A brief cruise with a dol­phin pod

Maryland Independent - - Community Forum - Anne Jean, Chap­tico

This is the story of pos­si­bly the first time any­one sailed with dol­phins on the Wi­comico River. The 14-foot cata­ma­ran had given us some me­chan­i­cal dif­fi­cul­ties, lead­ing to a one-hour de­lay. This put us right on sched­ule for the most amaz­ing sailboat ride.

We put in a quar­ter-mile up­river from Chap­tico wharf, head­ing west across the river in light wind. There were six of us on the boat, Sean Jean, me (Dan Jean), So­phie, Wy­att, Sam and Char­lie. About half­way across, Sean spot­ted the first two fins a few hun­dred yards in the dis­tance. As we drew closer, we re­al­ized there were more than two — many more. The pod was swim­ming south, and we were sail­ing straight to­ward the cen­ter of the group of large an­i­mals.

Wy­att (age 7) was very ner­vous; th­ese were full-grown dol­phins, and we were in their el­e­ment. Some were breach­ing just to breathe, some were jump­ing clear out of the water. We es­ti­mated their num­ber at 200, mostly full-grown adults, some a lit­tle smaller. Sev­eral started fol­low­ing our lit­tle sailboat, and some sur­faced along­side, tak­ing a peek at the oc­cu­pants of the yel­low float­ing boat.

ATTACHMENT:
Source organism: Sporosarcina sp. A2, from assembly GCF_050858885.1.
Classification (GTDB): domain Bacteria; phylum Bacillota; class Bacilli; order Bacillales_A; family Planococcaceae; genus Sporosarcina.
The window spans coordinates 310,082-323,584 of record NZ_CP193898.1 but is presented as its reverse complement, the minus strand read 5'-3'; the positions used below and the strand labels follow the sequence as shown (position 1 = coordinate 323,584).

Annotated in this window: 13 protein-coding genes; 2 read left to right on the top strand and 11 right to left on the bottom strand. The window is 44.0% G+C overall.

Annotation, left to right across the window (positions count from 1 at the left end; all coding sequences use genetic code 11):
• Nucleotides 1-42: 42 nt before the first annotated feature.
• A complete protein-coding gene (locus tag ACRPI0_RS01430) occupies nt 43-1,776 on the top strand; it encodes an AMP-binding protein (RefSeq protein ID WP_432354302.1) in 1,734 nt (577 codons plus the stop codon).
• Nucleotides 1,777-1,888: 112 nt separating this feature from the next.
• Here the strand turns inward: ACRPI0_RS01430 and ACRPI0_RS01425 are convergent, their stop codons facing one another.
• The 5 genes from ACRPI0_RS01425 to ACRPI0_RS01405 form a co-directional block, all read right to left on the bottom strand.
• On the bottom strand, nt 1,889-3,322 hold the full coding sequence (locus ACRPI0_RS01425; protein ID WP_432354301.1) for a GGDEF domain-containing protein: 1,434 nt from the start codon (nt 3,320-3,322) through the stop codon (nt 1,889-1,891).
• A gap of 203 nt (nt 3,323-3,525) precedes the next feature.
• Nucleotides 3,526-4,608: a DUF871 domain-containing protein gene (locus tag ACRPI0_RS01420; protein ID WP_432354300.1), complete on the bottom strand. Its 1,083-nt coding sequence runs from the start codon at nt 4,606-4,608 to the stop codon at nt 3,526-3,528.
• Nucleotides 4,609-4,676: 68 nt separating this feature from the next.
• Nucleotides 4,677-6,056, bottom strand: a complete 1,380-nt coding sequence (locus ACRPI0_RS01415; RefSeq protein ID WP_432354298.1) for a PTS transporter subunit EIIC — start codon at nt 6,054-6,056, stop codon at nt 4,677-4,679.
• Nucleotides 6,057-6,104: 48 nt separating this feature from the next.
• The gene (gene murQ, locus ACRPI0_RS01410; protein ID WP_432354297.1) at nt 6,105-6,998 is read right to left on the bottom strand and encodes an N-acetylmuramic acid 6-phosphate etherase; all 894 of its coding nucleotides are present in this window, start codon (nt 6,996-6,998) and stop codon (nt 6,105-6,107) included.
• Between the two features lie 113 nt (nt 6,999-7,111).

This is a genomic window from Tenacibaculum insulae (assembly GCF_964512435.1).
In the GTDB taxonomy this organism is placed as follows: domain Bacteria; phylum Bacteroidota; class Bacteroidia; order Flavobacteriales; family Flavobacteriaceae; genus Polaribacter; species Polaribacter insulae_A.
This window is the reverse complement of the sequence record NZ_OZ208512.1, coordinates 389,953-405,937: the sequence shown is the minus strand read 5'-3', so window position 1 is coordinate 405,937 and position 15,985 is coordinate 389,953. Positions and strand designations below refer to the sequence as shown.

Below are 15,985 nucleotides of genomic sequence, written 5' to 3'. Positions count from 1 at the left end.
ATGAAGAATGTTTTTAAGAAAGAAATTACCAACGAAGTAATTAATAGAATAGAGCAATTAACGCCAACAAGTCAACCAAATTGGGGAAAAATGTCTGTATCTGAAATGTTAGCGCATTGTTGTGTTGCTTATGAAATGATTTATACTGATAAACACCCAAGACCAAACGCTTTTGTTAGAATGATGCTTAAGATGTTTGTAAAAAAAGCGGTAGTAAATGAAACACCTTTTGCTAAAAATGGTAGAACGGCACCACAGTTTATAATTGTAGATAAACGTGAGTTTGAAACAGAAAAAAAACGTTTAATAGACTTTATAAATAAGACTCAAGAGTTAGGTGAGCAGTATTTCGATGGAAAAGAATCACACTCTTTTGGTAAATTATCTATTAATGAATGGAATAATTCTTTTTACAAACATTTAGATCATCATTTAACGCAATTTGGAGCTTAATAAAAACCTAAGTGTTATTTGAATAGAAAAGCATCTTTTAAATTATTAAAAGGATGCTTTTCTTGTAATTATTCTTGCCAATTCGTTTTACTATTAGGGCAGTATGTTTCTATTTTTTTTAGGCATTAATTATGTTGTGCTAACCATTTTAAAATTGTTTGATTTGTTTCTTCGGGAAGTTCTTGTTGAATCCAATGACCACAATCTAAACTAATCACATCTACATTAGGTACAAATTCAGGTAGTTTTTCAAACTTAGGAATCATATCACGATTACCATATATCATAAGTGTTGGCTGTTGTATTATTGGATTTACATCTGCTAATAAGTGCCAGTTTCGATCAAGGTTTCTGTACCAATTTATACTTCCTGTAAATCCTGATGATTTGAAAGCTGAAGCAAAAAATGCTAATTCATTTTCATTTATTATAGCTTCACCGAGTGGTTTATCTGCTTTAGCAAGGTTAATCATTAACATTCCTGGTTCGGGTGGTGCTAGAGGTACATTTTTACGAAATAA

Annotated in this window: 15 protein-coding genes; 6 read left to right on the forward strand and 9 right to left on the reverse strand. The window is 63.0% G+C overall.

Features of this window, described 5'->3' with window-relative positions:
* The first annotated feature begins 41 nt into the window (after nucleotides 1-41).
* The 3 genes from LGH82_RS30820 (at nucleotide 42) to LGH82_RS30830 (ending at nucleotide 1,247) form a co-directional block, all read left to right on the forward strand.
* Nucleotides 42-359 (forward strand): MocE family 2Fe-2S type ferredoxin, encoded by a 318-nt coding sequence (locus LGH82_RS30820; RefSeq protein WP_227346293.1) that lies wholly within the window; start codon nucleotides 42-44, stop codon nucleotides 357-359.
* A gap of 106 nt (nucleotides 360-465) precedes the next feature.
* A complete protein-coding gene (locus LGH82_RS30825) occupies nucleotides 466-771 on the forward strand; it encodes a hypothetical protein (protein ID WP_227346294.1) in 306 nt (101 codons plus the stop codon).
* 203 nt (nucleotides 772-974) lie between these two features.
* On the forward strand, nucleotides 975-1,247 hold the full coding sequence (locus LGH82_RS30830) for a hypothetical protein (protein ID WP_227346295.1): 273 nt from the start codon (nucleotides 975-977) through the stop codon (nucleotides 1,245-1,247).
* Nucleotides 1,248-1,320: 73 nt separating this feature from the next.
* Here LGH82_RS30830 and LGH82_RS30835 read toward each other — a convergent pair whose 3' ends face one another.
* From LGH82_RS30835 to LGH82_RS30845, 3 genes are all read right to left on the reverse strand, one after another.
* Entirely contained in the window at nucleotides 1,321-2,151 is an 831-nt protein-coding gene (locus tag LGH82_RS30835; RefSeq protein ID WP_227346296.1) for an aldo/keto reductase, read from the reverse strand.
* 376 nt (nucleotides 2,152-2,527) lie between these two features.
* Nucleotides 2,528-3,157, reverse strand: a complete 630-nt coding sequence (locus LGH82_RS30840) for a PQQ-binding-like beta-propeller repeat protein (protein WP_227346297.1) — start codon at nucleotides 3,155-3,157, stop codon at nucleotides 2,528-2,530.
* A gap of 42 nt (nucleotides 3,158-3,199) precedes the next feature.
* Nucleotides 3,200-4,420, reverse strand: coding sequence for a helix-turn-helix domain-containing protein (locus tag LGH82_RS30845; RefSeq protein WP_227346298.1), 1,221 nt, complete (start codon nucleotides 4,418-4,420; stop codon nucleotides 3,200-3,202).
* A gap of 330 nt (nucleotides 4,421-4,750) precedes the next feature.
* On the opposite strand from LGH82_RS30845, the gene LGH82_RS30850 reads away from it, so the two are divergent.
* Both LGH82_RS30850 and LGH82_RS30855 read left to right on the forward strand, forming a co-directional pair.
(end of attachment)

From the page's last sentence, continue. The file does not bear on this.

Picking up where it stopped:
We turned south to sail straight down­wind, go­ing along with the pod for about 20 min­utes be­fore turn­ing left to re­turn home. We were close enough to hear them breathe, which sounded like air be­ing sucked through a large straw. Af­ter turn­ing, a few broke from the pod to fol­low us for a few min­utes. One came along­side the boat and sur­faced, look­ing at us from 4 feet away; Sean could have touched it with his foot.

As we con­tin­ued back home, we watched them in the dis­tance as they swam to­ward the mouth of the Wi­comico.

Although not the windi­est sailboat ride, it was def­i­nitely the most amaz­ing.

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